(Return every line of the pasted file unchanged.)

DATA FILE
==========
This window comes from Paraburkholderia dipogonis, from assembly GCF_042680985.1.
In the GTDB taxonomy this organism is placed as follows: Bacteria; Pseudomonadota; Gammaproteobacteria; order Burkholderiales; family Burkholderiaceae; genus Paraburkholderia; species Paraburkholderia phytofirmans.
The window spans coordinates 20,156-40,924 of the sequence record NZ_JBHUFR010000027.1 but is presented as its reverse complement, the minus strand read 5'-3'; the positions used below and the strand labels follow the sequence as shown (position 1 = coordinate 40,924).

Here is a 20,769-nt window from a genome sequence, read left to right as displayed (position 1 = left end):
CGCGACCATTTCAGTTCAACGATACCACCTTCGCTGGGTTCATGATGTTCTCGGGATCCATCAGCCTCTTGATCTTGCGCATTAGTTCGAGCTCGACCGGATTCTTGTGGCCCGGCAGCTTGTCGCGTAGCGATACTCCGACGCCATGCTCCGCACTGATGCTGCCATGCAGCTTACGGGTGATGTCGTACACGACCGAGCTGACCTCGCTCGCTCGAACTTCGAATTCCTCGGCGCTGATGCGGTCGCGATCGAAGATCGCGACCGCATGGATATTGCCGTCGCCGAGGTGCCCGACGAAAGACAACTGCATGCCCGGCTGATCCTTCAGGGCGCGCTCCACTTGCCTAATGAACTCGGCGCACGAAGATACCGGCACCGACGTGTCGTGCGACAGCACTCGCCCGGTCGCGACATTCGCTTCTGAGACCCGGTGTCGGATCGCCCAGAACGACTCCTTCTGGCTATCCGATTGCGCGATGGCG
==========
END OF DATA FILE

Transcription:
This window comes from Paraburkholderia dipogonis, from assembly GCF_042680985.1.
In the GTDB taxonomy this organism is placed as follows: Bacteria; Pseudomonadota; Gammaproteobacteria; order Burkholderiales; family Burkholderiaceae; genus Paraburkholderia; species Paraburkholderia phytofirmans.
The window spans coordinates 20,156-40,924 of the sequence record NZ_JBHUFR010000027.1 but is presented as its reverse complement, the minus strand read 5'-3'; the positions used below and the strand labels follow the sequence as shown (position 1 = coordinate 40,924).

Here is a 20,769-nt window from a genome sequence, read left to right as displayed (position 1 = left end):
CGCGACCATTTCAGTTCAACGATACCACCTTCGCTGGGTTCATGATGTTCTCGGGATCCATCAGCCTCTTGATCTTGCGCATTAGTTCGAGCTCGACCGGATTCTTGTGGCCCGGCAGCTTGTCGCGTAGCGATACTCCGACGCCATGCTCCGCACTGATGCTGCCATGCAGCTTACGGGTGATGTCGTACACGACCGAGCTGACCTCGCTCGCTCGAACTTCGAATTCCTCGGCGCTGATGCGGTCGCGATCGAAGATCGCGACCGCATGGATATTGCCGTCGCCGAGGTGCCCGACGAAAGACAACTGCATGCCCGGCTGATCCTTCAGGGCGCGCTCCACTTGCCTAATGAACTCGGCGCACGAAGATACCGGCACCGACGTGTCGTGCGACAGCACTCGCCCGGTCGCGACATTCGCTTCTGAGACCCGGTGTCGGATCGCCCAGAACGACTCCTTCTGGCTATCCGATTGCGCGATGGCG